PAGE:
Students call for divestment in fossil fuel firms

A group of students has delivered a petition to Universities UK calling for the sector to stop investing in fossil fuels.

June 17, 2014

The campaigners, from the People & Planet group, collected 15,000 signatures asking for institutions to sever ties with the industry in research and the recruitment of academics.

As part of the protest, the students staged an auction where they acted as vice-chancellors buying shares in fossil fuel companies.

The group called upon UUK to meet with the campaign and put fossil fuel divestment on the agenda at its next meeting with university heads.

After presenting the petition, Miriam Wilson, one of the protesters and a student from the University of Glasgow, said she was told by someone at UUK that the campaign would struggle to achieve its aim.

“As the fastest growing climate change campaign in the UK we know that’s not true,” she said.

People & Planet claim universities currently invest £5.2 billion in the fossil fuels industry. The group’s Fossil Free campaign has a presence on 46 campuses and is urging institutions to speed up the transition to renewable energy.

At least 12 universities have already pledged to divest from fossil fuels, according to the group.

Another campaigner, Helena Dunnett-Orridge, a student from the Birmingham branch of the campaign, said: “It is clear that students from around the UK are opposed to universities collaborating with the fossil fuel industry as it is unacceptable for them to continue to invest in the destruction of our planet.”

They added: “We hope that our vice-chancellors take note of today’s action, and invest in their students’ future instead.”

Nicola Dandridge, chief executive of UUK, said: “As autonomous bodies, decisions on matters such as research spending and partnerships are made by individual universities.

“All research carried out at UK universities is underpinned by the highest standards of rigour and integrity. This was underlined in 2012 with our signing the new concordat to support research integrity.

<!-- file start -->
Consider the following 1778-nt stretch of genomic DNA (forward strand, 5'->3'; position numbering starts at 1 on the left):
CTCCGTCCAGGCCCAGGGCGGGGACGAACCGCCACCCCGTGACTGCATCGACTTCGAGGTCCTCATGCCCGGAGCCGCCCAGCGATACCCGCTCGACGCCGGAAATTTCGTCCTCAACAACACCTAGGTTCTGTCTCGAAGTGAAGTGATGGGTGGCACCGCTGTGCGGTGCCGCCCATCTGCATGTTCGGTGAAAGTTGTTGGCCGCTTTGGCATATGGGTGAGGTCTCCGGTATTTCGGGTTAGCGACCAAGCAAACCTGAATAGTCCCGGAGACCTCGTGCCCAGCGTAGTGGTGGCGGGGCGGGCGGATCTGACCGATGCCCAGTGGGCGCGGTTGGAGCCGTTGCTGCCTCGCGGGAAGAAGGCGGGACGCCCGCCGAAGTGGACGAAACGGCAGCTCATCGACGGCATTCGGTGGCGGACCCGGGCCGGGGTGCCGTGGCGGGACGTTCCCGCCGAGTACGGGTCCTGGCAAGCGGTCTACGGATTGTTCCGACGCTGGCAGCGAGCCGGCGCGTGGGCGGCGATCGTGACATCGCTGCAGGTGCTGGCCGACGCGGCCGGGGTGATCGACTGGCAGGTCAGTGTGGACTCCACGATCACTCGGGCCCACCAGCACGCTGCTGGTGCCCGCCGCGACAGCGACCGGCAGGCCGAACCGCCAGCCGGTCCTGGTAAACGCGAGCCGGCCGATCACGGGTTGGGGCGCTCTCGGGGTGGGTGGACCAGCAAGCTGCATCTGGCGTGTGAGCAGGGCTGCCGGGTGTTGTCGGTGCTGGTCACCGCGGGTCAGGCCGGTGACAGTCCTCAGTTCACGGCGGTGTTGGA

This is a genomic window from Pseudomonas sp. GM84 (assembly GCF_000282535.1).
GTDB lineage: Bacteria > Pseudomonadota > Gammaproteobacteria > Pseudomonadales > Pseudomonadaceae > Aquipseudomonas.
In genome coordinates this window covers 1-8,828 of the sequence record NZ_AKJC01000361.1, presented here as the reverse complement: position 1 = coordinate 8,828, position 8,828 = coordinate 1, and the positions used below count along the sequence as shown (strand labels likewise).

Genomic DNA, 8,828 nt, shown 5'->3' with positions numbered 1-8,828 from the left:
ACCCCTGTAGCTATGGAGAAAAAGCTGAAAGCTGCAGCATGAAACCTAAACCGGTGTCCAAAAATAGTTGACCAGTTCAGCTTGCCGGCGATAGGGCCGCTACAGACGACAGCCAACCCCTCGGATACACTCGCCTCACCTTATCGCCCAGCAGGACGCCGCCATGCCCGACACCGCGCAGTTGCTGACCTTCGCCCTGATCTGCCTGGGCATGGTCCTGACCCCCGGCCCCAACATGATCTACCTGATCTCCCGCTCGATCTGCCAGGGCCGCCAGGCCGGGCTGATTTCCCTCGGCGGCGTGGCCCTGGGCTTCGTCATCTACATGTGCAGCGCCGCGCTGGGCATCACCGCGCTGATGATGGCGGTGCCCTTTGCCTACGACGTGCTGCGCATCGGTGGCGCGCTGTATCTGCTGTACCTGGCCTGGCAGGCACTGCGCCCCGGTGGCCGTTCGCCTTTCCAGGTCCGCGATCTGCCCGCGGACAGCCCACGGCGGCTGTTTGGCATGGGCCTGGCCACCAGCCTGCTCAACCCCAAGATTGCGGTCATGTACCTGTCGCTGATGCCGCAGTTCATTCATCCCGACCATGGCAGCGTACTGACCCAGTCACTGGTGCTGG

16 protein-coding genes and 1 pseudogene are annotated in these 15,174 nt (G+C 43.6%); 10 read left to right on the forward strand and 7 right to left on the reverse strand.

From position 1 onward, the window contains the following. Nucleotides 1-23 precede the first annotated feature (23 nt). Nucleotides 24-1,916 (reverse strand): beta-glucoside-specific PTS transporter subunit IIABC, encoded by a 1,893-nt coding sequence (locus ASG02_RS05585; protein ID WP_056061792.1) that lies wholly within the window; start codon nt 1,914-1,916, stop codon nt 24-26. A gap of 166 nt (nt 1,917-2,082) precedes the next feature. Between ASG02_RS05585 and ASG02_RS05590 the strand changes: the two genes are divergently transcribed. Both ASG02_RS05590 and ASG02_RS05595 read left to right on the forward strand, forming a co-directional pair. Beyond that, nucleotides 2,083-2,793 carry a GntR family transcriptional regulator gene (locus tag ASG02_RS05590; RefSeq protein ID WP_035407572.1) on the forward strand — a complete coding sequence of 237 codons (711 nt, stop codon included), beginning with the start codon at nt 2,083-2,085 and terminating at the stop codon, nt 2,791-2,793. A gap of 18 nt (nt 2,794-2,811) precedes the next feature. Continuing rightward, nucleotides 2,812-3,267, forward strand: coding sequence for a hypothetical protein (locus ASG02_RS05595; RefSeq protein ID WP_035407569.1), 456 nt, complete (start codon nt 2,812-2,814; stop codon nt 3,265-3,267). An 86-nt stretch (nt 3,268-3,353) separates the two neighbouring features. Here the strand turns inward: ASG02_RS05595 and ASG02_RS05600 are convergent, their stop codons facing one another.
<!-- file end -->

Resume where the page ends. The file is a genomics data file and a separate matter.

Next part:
“UK universities have been at the forefront of climate change research for a number of decades and are continuing with this important work. The output of this research is playing a vital role in the global search for solutions to environmental problems.

“UUK will continue to work with our members to highlight the invaluable university research taking place in this area and the practical steps universities are taking to address environmental issues.”

holly.else@tsleducation.com

You've reached your article limit

Register to continue

Registration is free and only takes a moment. Once registered you can read a total of 6 articles each month, plus:

  • Sign up for the editor's highlights
  • Receive World University Rankings news first
  • Get job alerts, shortlist jobs and save job searches
  • Participate in reader discussions and post comments
Register

Have your say

Log in or register to post comments

Featured Jobs

Postdoctoral Fellowship in Electrochemistry

Norwegian University Of Science & Technology -ntnu

Research Positions in Nanotechnology

Norwegian University Of Science & Technology -ntnu

PhD Fellowship in Electrocatalysis

Norwegian University Of Science & Technology -ntnu

Lecturer in Business and Management

De Montfort University

Reader in International Development

University Of Wolverhampton
See all jobs

Most Commented

Doctoral study can seem like a 24-7 endeavour, but don't ignore these other opportunities, advise Robert MacIntosh and Kevin O'Gorman

Matthew Brazier illustration (9 February 2017)

How do you defeat Nazis and liars? Focus on the people in earshot, says eminent Holocaust scholar Deborah Lipstadt

Improvement, performance, rankings, success

Phil Baty sets out why the World University Rankings are here to stay – and why that's a good thing

Warwick vice-chancellor Stuart Croft on why his university reluctantly joined the ‘flawed’ teaching excellence framework

people dressed in game of thrones costume

Old Germanic languages are back in vogue, but what value are they to a modern-day graduate? Alice Durrans writes